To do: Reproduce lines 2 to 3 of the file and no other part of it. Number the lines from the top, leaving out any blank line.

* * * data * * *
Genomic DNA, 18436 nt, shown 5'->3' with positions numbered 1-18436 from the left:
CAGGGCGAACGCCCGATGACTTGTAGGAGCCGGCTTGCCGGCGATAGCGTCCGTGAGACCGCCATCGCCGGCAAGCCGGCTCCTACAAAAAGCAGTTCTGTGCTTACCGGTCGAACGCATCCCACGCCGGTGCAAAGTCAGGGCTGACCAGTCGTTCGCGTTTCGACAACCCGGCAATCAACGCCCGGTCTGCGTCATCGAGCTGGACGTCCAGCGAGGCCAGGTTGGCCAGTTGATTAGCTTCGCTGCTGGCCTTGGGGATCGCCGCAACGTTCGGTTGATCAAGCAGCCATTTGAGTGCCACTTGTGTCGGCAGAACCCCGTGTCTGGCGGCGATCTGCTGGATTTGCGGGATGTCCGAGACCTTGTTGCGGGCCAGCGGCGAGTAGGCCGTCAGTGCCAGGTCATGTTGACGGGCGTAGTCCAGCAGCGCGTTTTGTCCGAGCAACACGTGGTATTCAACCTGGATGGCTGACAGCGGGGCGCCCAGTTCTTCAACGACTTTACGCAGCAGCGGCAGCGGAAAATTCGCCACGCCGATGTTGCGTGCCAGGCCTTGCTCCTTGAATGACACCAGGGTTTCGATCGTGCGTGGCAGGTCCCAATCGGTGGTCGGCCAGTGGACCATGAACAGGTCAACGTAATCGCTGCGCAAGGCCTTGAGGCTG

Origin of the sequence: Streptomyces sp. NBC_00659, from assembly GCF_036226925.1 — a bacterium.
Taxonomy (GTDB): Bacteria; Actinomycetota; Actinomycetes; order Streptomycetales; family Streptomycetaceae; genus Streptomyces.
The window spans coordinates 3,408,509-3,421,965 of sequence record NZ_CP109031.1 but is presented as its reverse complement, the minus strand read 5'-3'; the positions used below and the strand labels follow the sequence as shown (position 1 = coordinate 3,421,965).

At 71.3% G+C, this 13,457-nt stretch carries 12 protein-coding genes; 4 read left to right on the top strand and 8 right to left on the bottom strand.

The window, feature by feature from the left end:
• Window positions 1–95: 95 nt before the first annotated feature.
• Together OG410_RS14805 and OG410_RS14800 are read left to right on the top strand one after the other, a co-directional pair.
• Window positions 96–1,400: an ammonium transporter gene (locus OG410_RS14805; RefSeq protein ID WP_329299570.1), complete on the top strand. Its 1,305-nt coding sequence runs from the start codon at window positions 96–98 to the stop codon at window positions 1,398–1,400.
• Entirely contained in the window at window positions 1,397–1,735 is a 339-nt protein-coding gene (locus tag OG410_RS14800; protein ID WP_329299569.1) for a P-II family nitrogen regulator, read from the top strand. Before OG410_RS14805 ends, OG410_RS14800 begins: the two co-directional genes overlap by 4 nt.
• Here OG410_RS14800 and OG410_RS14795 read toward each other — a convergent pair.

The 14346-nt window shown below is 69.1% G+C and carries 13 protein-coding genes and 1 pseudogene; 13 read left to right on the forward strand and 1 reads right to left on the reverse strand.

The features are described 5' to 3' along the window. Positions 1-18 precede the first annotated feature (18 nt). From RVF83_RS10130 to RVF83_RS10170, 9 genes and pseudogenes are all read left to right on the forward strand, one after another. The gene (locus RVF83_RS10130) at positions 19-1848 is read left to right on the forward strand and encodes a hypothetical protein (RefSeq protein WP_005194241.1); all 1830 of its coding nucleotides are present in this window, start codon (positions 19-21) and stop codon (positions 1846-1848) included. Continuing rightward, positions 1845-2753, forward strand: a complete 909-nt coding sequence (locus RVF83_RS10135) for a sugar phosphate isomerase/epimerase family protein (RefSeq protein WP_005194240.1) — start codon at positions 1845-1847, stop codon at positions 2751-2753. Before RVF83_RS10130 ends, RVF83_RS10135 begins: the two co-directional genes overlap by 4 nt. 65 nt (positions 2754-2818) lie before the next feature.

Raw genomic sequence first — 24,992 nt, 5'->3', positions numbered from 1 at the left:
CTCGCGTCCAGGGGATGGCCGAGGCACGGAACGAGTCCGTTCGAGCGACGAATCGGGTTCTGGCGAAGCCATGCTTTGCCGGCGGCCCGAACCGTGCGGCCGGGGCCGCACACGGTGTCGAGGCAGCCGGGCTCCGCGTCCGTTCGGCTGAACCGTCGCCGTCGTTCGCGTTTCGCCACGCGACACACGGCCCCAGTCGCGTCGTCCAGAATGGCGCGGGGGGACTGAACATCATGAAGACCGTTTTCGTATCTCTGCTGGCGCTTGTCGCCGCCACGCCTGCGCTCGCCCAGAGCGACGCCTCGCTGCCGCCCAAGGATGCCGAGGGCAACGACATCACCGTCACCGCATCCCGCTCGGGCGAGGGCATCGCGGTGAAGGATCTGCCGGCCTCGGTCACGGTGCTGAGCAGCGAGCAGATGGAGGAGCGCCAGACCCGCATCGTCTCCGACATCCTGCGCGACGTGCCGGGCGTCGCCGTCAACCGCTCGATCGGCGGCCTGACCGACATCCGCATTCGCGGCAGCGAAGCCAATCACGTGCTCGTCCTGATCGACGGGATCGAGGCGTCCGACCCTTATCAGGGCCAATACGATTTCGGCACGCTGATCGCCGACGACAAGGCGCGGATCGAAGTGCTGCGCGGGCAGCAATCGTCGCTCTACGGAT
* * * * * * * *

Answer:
CAGGGCGAACGCCCGATGACTTGTAGGAGCCGGCTTGCCGGCGATAGCGTCCGTGAGACCGCCATCGCCGGCAAGCCGGCTCCTACAAAAAGCAGTTCTGTGCTTACCGGTCGAACGCATCCCACGCCGGTGCAAAGTCAGGGCTGACCAGTCGTTCGCGTTTCGACAACCCGGCAATCAACGCCCGGTCTGCGTCATCGAGCTGGACGTCCAGCGAGGCCAGGTTGGCCAGTTGATTAGCTTCGCTGCTGGCCTTGGGGATCGCCGCAACGTTCGGTTGATCAAGCAGCCATTTGAGTGCCACTTGTGTCGGCAGAACCCCGTGTCTGGCGGCGATCTGCTGGATTTGCGGGATGTCCGAGACCTTGTTGCGGGCCAGCGGCGAGTAGGCCGTCAGTGCCAGGTCATGTTGACGGGCGTAGTCCAGCAGCGCGTTTTGTCCGAGCAACACGTGGTATTCAACCTGGATGGCTGACAGCGGGGCGCCCAGTTCTTCAACGACTTTACGCAGCAGCGGCAGCGGAAAATTCGCCACGCCGATGTTGCGTGCCAGGCCTTGCTCCTTGAATGACACCAGGGTTTCGATCGTGCGTGGCAGGTCCCAATCGGTGGTCGGCCAGTGGACCATGAACAGGTCAACGTAATCGCTGCGCAAGGCCTTGAGGCTG

Origin of the sequence: Streptomyces sp. NBC_00659, from assembly GCF_036226925.1 — a bacterium.